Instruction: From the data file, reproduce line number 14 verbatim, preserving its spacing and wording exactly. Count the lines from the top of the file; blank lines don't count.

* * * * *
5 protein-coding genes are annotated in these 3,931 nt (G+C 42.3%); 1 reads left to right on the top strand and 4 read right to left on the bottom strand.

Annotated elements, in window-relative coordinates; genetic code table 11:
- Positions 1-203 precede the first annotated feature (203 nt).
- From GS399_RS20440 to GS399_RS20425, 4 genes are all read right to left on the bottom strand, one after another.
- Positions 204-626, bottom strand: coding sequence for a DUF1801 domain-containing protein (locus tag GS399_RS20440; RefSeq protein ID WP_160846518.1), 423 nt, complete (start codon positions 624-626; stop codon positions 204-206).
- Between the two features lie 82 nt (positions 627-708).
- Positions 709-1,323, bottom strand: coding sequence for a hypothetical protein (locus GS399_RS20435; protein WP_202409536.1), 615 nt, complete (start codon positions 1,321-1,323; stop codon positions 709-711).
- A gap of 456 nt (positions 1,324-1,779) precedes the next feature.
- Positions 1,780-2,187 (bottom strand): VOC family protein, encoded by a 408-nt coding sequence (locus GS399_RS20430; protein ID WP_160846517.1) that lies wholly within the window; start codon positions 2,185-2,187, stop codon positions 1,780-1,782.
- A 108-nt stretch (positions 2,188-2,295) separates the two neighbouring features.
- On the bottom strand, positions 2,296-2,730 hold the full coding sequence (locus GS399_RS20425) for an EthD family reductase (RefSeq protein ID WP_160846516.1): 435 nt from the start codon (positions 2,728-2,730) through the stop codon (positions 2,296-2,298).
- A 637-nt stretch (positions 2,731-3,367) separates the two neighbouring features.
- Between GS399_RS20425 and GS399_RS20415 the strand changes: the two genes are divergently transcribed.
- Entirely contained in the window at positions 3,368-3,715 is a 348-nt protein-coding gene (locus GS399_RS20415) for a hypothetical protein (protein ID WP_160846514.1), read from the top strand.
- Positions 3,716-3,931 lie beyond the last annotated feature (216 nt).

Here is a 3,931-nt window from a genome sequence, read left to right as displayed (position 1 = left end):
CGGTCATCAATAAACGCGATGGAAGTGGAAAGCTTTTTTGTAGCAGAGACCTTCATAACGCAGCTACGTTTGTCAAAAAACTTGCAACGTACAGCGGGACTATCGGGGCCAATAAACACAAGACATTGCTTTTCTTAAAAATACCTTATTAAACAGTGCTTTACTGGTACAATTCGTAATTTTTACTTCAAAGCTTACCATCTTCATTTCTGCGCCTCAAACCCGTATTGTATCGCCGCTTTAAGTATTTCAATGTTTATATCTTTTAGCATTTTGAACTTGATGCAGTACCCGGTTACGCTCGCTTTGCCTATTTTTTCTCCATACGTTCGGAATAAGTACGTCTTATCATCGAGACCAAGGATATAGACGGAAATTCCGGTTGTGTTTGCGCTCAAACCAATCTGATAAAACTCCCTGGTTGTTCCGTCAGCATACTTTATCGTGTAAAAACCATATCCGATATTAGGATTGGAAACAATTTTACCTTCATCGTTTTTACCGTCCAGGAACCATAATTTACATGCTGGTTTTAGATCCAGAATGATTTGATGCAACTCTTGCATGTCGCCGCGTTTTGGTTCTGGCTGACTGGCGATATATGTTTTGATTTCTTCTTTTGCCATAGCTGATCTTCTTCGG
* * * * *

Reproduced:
- Entirely contained in the window at positions 3,368-3,715 is a 348-nt protein-coding gene (locus GS399_RS20415) for a hypothetical protein (protein ID WP_160846514.1), read from the top strand.